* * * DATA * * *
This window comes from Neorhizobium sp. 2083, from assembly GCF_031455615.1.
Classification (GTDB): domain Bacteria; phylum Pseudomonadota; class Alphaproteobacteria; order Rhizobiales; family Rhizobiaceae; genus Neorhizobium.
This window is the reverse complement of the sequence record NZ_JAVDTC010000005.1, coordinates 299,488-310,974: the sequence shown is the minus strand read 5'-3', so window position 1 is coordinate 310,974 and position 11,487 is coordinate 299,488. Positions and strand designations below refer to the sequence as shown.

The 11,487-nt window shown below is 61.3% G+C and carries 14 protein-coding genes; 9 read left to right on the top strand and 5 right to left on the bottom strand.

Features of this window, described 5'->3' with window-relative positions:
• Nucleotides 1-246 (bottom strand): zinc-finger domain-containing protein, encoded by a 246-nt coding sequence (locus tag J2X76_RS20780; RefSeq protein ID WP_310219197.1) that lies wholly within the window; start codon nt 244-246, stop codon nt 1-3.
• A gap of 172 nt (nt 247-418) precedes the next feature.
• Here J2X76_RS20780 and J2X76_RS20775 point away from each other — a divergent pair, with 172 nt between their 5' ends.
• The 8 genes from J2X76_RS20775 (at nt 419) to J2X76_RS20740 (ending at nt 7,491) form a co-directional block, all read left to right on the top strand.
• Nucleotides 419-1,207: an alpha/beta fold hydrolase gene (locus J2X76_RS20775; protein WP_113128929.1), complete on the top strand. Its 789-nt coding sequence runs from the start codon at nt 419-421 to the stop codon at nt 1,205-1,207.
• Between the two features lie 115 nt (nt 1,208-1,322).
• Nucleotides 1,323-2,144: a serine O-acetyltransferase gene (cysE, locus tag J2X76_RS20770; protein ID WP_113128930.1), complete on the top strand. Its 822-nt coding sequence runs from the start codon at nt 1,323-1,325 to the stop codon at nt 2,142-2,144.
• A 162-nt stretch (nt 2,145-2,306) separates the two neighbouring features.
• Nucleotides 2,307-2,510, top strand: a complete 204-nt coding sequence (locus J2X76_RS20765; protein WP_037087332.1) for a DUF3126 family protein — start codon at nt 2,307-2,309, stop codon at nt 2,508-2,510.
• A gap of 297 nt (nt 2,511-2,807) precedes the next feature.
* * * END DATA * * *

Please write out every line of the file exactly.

This window comes from Neorhizobium sp. 2083, from assembly GCF_031455615.1.
Classification (GTDB): domain Bacteria; phylum Pseudomonadota; class Alphaproteobacteria; order Rhizobiales; family Rhizobiaceae; genus Neorhizobium.
This window is the reverse complement of the sequence record NZ_JAVDTC010000005.1, coordinates 299,488-310,974: the sequence shown is the minus strand read 5'-3', so window position 1 is coordinate 310,974 and position 11,487 is coordinate 299,488. Positions and strand designations below refer to the sequence as shown.

The 11,487-nt window shown below is 61.3% G+C and carries 14 protein-coding genes; 9 read left to right on the top strand and 5 right to left on the bottom strand.

Features of this window, described 5'->3' with window-relative positions:
• Nucleotides 1-246 (bottom strand): zinc-finger domain-containing protein, encoded by a 246-nt coding sequence (locus tag J2X76_RS20780; RefSeq protein ID WP_310219197.1) that lies wholly within the window; start codon nt 244-246, stop codon nt 1-3.
• A gap of 172 nt (nt 247-418) precedes the next feature.
• Here J2X76_RS20780 and J2X76_RS20775 point away from each other — a divergent pair, with 172 nt between their 5' ends.
• The 8 genes from J2X76_RS20775 (at nt 419) to J2X76_RS20740 (ending at nt 7,491) form a co-directional block, all read left to right on the top strand.
• Nucleotides 419-1,207: an alpha/beta fold hydrolase gene (locus J2X76_RS20775; protein WP_113128929.1), complete on the top strand. Its 789-nt coding sequence runs from the start codon at nt 419-421 to the stop codon at nt 1,205-1,207.
• Between the two features lie 115 nt (nt 1,208-1,322).
• Nucleotides 1,323-2,144: a serine O-acetyltransferase gene (cysE, locus tag J2X76_RS20770; protein ID WP_113128930.1), complete on the top strand. Its 822-nt coding sequence runs from the start codon at nt 1,323-1,325 to the stop codon at nt 2,142-2,144.
• A 162-nt stretch (nt 2,145-2,306) separates the two neighbouring features.
• Nucleotides 2,307-2,510, top strand: a complete 204-nt coding sequence (locus J2X76_RS20765; protein WP_037087332.1) for a DUF3126 family protein — start codon at nt 2,307-2,309, stop codon at nt 2,508-2,510.
• A gap of 297 nt (nt 2,511-2,807) precedes the next feature.